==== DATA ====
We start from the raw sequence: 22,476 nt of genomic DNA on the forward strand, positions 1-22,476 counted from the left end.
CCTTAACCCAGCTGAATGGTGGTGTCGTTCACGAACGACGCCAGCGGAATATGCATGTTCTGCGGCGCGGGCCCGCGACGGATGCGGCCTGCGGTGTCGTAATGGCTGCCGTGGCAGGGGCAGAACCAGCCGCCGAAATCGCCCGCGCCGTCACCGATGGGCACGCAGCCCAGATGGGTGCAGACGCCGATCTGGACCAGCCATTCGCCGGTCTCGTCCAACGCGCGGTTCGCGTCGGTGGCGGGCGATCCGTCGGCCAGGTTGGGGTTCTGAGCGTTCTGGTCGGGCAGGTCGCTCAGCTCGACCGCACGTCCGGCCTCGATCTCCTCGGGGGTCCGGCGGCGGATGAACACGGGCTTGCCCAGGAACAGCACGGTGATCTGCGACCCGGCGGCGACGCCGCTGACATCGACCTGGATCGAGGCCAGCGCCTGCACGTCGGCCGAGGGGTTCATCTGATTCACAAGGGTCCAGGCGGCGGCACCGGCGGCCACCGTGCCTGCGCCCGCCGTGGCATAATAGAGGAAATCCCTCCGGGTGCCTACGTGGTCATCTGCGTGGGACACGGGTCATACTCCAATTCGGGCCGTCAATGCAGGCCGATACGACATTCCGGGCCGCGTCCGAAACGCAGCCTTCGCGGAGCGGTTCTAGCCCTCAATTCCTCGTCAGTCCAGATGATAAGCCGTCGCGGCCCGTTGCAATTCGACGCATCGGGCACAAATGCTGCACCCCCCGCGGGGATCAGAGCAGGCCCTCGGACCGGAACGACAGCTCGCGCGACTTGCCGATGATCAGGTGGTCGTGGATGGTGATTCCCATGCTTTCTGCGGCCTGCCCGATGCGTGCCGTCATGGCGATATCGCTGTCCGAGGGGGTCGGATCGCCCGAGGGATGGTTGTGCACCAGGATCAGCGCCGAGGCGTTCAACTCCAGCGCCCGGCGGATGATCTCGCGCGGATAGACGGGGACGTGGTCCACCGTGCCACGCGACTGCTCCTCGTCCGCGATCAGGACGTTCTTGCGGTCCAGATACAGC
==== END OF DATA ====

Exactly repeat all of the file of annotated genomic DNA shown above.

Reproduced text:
We start from the raw sequence: 22,476 nt of genomic DNA on the forward strand, positions 1-22,476 counted from the left end.
CCTTAACCCAGCTGAATGGTGGTGTCGTTCACGAACGACGCCAGCGGAATATGCATGTTCTGCGGCGCGGGCCCGCGACGGATGCGGCCTGCGGTGTCGTAATGGCTGCCGTGGCAGGGGCAGAACCAGCCGCCGAAATCGCCCGCGCCGTCACCGATGGGCACGCAGCCCAGATGGGTGCAGACGCCGATCTGGACCAGCCATTCGCCGGTCTCGTCCAACGCGCGGTTCGCGTCGGTGGCGGGCGATCCGTCGGCCAGGTTGGGGTTCTGAGCGTTCTGGTCGGGCAGGTCGCTCAGCTCGACCGCACGTCCGGCCTCGATCTCCTCGGGGGTCCGGCGGCGGATGAACACGGGCTTGCCCAGGAACAGCACGGTGATCTGCGACCCGGCGGCGACGCCGCTGACATCGACCTGGATCGAGGCCAGCGCCTGCACGTCGGCCGAGGGGTTCATCTGATTCACAAGGGTCCAGGCGGCGGCACCGGCGGCCACCGTGCCTGCGCCCGCCGTGGCATAATAGAGGAAATCCCTCCGGGTGCCTACGTGGTCATCTGCGTGGGACACGGGTCATACTCCAATTCGGGCCGTCAATGCAGGCCGATACGACATTCCGGGCCGCGTCCGAAACGCAGCCTTCGCGGAGCGGTTCTAGCCCTCAATTCCTCGTCAGTCCAGATGATAAGCCGTCGCGGCCCGTTGCAATTCGACGCATCGGGCACAAATGCTGCACCCCCCGCGGGGATCAGAGCAGGCCCTCGGACCGGAACGACAGCTCGCGCGACTTGCCGATGATCAGGTGGTCGTGGATGGTGATTCCCATGCTTTCTGCGGCCTGCCCGATGCGTGCCGTCATGGCGATATCGCTGTCCGAGGGGGTCGGATCGCCCGAGGGATGGTTGTGCACCAGGATCAGCGCCGAGGCGTTCAACTCCAGCGCCCGGCGGATGATCTCGCGCGGATAGACGGGGACGTGGTCCACCGTGCCACGCGACTGCTCCTCGTCCGCGATCAGGACGTTCTTGCGGTCCAGATACAGC